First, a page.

Q: What was your favorite part about gameday?
A: The crowd. I loved having passionate fans. scoring a touchdown and watching them go nuts. That was my favorite - the touchdowns and coming out of the tunnel. Coming out of the tunnel on gamedays and scoring touchdowns to make the crowd go nuts. Those were my favorites for sure.
Q: What is your favorite meal to cook?
A: It is a mixture, I love slicing up potatoes, with sausage and peppers. It’s kind of a breakfast scramble dish. Other than that, it’s probably everybody’s favorite, spaghetti but that’s kind of simple.
Q: What is something you’ve never done that you would like to do?
A: I would love to know how to sing, and if I knew how to sing, I would want to sing on a big stage. I’ve spoken in front of large crowds, and even thousands of people, but I would definitely love to write a song and sing it in front of a lot of people.
Q: What is something that you have a bad habit of doing?
A: If I’m tired, I’ll just eat large amounts of candy to try and stay awake. it’s a terrible habit.
Q: What is one thing about you that most people wouldn’t know?
A: Probably that I have four brothers and I’m the baby of us all.
Q: What is a typical day in the life of Shaun Alexander like?
A: I wake up at about 5:30 a.m. and I’ll either study the Bible or speak with someone about it. I usually do that until about 8 a.m. At 8 a.m. I do a family Bible study and 9 a.m. is usually breakfast. From 9:30 a.m.-10:30 a.m., I usually chat with my wife about life, sometimes about business, or sometimes about Jesus. From 10:30 a.m. to 1:30 p.m. is what I call, “S-A-E” (Shaun and Enterprises). That time is dedicated to my structural business, my award, “Ministries”, or consulting. I’m usually doing one of those four things. From 1:30 p.m.- 4:30 p.m., I’m doing something related to home schooling for my kids, or spending time with them. At 5 p.m., we usually have a big family dinner. Six to 8 p.m. is typically family time, and our kids are usually being put to bed from 8 to 9 p.m. We are also currently expecting our 11th child. From 9:30 to 10:30, I’m spending time with my wife, Valerie, again.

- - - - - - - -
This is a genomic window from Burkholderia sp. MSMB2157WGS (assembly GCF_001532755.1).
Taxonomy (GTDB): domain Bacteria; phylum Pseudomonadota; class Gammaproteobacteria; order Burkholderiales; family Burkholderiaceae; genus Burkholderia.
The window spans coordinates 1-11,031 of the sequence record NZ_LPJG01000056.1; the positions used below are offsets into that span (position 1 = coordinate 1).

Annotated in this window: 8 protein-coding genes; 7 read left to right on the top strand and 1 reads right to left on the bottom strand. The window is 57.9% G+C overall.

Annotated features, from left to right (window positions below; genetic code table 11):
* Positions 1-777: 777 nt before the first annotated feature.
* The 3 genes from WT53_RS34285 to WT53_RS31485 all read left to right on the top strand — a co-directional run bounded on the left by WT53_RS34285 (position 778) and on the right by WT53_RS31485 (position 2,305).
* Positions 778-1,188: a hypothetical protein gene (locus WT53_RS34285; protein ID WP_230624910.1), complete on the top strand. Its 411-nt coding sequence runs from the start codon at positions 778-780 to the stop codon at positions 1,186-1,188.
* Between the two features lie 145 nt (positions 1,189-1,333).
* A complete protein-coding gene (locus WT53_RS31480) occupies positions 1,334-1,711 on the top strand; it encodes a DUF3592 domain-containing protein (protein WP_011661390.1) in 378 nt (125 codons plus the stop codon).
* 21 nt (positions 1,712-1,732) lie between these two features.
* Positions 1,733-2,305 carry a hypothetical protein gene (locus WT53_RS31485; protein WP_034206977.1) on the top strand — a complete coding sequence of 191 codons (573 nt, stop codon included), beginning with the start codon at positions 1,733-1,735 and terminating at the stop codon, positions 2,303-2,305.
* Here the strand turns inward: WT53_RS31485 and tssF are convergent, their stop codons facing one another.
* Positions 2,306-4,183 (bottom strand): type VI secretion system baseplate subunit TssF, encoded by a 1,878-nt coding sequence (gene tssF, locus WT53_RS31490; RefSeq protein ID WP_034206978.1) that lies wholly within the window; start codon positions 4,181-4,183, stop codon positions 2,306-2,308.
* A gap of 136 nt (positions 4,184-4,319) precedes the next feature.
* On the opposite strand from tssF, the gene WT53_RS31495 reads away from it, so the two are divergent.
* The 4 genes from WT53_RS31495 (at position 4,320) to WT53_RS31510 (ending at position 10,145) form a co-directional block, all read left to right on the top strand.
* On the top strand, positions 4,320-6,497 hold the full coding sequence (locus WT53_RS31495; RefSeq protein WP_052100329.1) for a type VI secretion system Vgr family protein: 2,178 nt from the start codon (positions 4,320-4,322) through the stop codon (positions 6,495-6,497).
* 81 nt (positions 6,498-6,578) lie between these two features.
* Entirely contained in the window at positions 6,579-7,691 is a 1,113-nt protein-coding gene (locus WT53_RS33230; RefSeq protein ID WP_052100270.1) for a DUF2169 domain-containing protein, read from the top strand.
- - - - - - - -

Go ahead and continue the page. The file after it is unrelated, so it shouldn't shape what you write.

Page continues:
Q: What activities does your family like to do during “family time”?
A: We live in a farm town, so we like to go on family walks. That’s very old fashioned but, it’s a lot of fun. We also love to play family board games.
Q: What was your favorite part about living in Seattle?
A: I loved when the sun would come out. It seemed as though it would bring the whole city out. Especially around the June-July time of the year. It was right before the season started.
Q: Other than CenturyLink Field, what stadium did you love to play in the most?
A: I used to get down against the 49ers so that has to be one. I also broke a long run in Arizona, it was usually the teams I ran all over. So definitely Arizona and San Francisco.
Q: What does it mean to you to be the only MVP in the history of the Seahawks franchise?